Churches in the North East gave a warm welcome to two Christian pilgrims embarking on a 100-mile journey across the region.
A few weeks ago, the Rev Paul Child, new associate curate in the Monkwearmouth Parish, Sunderland, noticed a tweet from the Big Bible project which said Sheridan Voysey and DJ Konz, two Australian nationals now residing in the UK, were about to embark on a nine-day trip from Lindisfarne to Durham Cathedral on foot to see the Lindisfarne Gospels.
The pilgrimage was designed to be an interactive experience for those following online, with regular tweets about their progress, pictures, video blogs and offers to pray for people as they walked.
Rev Child said: “I thought it was worth asking if they were coming through our parish, not least because of the heritage of St Peter’s, one of the oldest churches in the country.
“DJ replied, we swapped email addresses and decided to see what we could do to help them on the final leg of their pilgrimage.”
This included organising a tour of World Heritage Site candidate St Peter’s so the pair could find out about its rich history, including viewing the original 7th Century archway where the Venerable Bede, known as the Father of British History, would have entered the building aged just seven.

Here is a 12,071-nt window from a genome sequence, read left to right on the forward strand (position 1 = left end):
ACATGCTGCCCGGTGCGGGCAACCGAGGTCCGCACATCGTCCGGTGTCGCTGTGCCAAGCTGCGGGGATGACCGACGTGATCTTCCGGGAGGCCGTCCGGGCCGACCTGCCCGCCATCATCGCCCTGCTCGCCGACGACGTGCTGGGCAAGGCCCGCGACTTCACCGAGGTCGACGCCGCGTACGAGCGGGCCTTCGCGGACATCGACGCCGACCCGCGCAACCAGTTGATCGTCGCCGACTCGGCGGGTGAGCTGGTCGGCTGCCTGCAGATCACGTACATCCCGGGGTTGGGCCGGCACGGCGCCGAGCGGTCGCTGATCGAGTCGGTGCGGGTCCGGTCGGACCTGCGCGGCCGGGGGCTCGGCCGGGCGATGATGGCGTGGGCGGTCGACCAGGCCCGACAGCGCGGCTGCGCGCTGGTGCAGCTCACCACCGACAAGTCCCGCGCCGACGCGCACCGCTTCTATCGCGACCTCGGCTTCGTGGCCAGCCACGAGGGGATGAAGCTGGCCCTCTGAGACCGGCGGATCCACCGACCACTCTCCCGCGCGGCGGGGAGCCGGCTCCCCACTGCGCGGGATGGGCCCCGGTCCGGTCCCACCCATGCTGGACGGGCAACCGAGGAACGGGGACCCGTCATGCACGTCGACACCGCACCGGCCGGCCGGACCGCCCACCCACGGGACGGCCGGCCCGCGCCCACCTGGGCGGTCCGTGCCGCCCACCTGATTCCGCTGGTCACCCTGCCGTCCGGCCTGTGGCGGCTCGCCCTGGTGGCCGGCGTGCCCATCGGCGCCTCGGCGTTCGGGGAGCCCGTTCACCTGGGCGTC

It also meant a chance for Sheridan and DJ to join the 8am congregation at St Andrew’s, sometimes referred to as “the cathedral of the arts and crafts movement,” to help set them up spiritually for the last day of their trek.
DJ said: “This is a fantastically historic part of the country and centre to the Christian story in the UK.
“To follow in the footsteps of the Cuthbert pilgrimage has been a deeply spiritual experience and the welcome we have received has been magnificent. Our visit to St Peter’s which was around as a place of worship at the time of Cuthbert’s ministry is just mind blowing - what a privilege.”
Rev Child added: “The three churches in the Monkwearmouth Parish, the third being All Saints, in Fulwell, are really seeking to be welcoming, hospitable places for people to come and worship. I hope this encounter with DJ and Sheridan shows that we are also interested with things happening outside the church building, and keen to engage with those from both inside and outside our community.”
The pilgrims finished their journey through the Durham diocese with a brief visit to St Mary and St Cuthbert’s, in Chester-le-street, and on to the historic Durham Cathedral.